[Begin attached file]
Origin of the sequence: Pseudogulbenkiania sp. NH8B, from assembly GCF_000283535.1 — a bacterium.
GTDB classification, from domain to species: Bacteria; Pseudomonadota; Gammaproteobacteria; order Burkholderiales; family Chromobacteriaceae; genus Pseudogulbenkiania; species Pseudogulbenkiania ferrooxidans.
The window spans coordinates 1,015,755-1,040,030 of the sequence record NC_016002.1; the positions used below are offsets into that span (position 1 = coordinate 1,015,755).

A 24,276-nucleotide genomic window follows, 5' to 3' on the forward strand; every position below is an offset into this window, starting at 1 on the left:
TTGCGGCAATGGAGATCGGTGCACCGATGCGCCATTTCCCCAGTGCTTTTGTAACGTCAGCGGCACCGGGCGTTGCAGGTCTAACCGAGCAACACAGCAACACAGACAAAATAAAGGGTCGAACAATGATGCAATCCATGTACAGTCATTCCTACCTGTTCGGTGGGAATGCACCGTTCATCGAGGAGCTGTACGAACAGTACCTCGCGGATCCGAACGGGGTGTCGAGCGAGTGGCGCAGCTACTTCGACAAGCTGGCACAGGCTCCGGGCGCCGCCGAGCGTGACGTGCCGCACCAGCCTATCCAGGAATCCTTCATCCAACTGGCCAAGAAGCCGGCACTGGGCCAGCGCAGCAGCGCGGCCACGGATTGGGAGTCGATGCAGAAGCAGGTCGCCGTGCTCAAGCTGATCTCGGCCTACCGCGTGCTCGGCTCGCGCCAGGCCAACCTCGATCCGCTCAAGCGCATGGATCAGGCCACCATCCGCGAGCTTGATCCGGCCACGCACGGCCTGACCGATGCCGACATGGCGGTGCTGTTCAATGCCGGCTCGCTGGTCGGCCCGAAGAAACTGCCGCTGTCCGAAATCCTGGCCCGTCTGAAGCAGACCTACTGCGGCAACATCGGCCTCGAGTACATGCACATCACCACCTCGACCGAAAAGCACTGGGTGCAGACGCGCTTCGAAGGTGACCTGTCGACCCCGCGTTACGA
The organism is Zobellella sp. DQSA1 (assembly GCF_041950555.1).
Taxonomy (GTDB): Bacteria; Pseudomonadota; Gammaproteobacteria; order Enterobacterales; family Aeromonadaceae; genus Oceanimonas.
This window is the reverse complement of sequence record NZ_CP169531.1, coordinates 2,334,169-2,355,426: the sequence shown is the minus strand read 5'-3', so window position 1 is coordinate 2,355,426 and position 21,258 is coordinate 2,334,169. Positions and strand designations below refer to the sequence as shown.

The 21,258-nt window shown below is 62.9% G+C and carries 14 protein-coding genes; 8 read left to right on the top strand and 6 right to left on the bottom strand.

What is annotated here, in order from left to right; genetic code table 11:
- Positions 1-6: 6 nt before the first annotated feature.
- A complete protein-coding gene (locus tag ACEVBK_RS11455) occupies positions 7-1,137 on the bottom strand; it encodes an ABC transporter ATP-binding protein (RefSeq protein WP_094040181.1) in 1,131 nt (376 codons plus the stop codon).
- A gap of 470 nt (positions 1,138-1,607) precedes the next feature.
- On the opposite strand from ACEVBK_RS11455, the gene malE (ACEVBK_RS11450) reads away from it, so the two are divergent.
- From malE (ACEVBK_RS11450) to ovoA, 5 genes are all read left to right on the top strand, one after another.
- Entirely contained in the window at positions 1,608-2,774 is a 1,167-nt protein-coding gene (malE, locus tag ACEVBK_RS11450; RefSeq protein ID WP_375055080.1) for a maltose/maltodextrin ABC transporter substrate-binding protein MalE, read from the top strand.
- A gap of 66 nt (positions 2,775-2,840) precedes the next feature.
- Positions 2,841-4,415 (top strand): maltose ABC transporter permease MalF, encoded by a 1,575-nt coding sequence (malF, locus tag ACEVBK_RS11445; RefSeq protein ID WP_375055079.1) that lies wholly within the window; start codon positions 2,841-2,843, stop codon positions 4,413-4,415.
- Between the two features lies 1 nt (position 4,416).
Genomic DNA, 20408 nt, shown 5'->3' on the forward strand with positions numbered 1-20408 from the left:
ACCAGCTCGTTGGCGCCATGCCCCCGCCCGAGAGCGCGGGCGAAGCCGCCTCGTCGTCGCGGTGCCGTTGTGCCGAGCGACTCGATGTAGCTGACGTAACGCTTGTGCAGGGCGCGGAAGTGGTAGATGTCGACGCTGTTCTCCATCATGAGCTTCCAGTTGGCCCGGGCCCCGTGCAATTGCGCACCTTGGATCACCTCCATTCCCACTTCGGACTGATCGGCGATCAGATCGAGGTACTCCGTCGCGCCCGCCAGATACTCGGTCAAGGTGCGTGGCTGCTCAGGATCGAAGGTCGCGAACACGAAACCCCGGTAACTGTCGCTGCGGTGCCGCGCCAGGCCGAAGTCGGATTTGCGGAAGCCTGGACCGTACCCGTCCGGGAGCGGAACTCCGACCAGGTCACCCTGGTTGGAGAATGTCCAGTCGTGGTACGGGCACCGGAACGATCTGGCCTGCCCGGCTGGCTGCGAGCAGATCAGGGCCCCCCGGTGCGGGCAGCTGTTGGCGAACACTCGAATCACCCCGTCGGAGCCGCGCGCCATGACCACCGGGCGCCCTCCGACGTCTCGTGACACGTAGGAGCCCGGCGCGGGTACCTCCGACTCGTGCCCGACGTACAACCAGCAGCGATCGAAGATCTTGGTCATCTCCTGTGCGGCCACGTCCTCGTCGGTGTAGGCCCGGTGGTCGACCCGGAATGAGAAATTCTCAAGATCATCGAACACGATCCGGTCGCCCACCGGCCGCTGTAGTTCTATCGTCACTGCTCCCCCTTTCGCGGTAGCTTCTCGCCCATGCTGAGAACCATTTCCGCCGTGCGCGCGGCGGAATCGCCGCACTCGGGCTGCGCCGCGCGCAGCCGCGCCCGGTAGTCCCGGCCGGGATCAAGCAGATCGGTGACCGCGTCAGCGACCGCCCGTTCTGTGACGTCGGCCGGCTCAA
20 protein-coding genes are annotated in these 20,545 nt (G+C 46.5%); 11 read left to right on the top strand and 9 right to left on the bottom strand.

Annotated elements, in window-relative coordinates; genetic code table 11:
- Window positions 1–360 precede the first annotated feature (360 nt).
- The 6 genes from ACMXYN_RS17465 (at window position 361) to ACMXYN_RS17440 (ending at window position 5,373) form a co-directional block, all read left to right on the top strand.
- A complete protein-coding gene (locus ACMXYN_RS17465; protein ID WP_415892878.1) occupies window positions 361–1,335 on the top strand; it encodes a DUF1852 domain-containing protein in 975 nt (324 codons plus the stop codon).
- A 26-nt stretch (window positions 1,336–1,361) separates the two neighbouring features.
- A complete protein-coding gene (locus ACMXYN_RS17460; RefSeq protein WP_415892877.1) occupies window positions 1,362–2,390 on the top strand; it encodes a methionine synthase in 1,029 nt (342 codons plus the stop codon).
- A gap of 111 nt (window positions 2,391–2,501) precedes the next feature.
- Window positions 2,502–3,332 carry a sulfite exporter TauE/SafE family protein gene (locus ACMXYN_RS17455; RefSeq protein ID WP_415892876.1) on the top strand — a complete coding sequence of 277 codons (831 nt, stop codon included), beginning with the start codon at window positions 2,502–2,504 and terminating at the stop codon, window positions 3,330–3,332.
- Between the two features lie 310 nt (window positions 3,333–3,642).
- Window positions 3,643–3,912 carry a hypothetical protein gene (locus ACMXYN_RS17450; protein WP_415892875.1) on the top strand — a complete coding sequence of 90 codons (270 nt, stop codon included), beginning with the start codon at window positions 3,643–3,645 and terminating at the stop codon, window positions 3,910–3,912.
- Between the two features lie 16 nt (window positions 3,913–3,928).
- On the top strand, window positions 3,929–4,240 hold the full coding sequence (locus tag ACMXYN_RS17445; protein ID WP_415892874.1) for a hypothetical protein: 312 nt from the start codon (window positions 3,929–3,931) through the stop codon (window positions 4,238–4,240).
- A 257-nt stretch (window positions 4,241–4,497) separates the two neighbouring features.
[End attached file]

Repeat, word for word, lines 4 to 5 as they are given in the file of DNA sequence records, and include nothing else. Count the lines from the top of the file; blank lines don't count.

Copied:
A 24,276-nucleotide genomic window follows, 5' to 3' on the forward strand; every position below is an offset into this window, starting at 1 on the left:
TTGCGGCAATGGAGATCGGTGCACCGATGCGCCATTTCCCCAGTGCTTTTGTAACGTCAGCGGCACCGGGCGTTGCAGGTCTAACCGAGCAACACAGCAACACAGACAAAATAAAGGGTCGAACAATGATGCAATCCATGTACAGTCATTCCTACCTGTTCGGTGGGAATGCACCGTTCATCGAGGAGCTGTACGAACAGTACCTCGCGGATCCGAACGGGGTGTCGAGCGAGTGGCGCAGCTACTTCGACAAGCTGGCACAGGCTCCGGGCGCCGCCGAGCGTGACGTGCCGCACCAGCCTATCCAGGAATCCTTCATCCAACTGGCCAAGAAGCCGGCACTGGGCCAGCGCAGCAGCGCGGCCACGGATTGGGAGTCGATGCAGAAGCAGGTCGCCGTGCTCAAGCTGATCTCGGCCTACCGCGTGCTCGGCTCGCGCCAGGCCAACCTCGATCCGCTCAAGCGCATGGATCAGGCCACCATCCGCGAGCTTGATCCGGCCACGCACGGCCTGACCGATGCCGACATGGCGGTGCTGTTCAATGCCGGCTCGCTGGTCGGCCCGAAGAAACTGCCGCTGTCCGAAATCCTGGCCCGTCTGAAGCAGACCTACTGCGGCAACATCGGCCTCGAGTACATGCACATCACCACCTCGACCGAAAAGCACTGGGTGCAGACGCGCTTCGAAGGTGACCTGTCGACCCCGCGTTACGA